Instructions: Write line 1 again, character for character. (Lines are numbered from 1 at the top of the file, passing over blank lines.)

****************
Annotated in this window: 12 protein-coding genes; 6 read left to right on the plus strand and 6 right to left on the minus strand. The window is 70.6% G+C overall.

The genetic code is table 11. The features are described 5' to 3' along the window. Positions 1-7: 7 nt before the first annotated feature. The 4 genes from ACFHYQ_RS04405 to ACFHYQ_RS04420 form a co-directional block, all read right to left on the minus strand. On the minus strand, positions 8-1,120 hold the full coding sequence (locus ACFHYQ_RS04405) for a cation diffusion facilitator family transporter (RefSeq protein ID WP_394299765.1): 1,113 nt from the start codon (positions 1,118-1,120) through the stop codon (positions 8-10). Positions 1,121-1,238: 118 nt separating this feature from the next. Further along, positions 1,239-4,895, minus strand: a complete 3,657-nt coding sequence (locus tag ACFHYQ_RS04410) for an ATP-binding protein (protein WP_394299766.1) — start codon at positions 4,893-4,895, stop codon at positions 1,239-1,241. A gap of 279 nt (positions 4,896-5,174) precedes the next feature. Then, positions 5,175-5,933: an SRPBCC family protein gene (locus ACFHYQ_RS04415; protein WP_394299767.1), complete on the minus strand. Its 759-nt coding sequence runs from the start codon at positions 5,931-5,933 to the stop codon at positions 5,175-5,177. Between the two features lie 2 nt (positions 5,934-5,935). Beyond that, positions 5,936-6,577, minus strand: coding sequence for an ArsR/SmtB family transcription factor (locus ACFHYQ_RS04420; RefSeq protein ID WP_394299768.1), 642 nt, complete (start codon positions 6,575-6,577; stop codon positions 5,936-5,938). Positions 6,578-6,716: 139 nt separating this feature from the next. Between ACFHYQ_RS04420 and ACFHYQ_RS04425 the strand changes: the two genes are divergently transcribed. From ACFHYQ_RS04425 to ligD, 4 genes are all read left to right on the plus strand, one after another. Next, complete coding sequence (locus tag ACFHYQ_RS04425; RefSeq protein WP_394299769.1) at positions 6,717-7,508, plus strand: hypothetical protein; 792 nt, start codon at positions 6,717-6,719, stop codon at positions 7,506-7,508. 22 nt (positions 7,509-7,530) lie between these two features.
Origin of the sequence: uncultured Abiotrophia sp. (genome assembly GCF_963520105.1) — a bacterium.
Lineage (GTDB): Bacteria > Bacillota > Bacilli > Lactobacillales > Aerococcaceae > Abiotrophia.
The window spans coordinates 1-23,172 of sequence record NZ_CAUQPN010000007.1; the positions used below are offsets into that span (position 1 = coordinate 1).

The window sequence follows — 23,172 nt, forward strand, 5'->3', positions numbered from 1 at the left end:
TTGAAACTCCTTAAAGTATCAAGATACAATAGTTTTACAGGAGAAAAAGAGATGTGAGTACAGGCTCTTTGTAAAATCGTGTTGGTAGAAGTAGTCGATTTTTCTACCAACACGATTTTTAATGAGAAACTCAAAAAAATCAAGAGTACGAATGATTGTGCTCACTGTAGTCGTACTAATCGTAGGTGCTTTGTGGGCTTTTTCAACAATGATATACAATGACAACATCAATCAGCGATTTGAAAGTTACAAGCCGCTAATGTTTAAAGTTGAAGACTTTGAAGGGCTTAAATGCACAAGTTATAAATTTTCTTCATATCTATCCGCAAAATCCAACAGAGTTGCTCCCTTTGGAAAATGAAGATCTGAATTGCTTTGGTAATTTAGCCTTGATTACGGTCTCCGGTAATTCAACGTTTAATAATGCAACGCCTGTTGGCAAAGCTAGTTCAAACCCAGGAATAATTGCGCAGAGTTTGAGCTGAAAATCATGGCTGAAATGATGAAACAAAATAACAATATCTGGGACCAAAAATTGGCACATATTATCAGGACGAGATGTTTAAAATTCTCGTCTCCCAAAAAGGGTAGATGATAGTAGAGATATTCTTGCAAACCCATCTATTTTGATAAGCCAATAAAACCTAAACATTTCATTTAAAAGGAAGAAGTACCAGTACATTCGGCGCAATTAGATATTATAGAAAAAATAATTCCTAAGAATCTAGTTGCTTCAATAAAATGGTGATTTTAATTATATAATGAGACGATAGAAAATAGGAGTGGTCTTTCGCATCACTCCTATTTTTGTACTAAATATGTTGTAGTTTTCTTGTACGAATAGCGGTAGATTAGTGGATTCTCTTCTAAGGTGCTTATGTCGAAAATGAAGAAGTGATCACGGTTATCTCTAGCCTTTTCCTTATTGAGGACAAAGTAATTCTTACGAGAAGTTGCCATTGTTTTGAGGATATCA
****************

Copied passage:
Annotated in this window: 12 protein-coding genes; 6 read left to right on the plus strand and 6 right to left on the minus strand. The window is 70.6% G+C overall.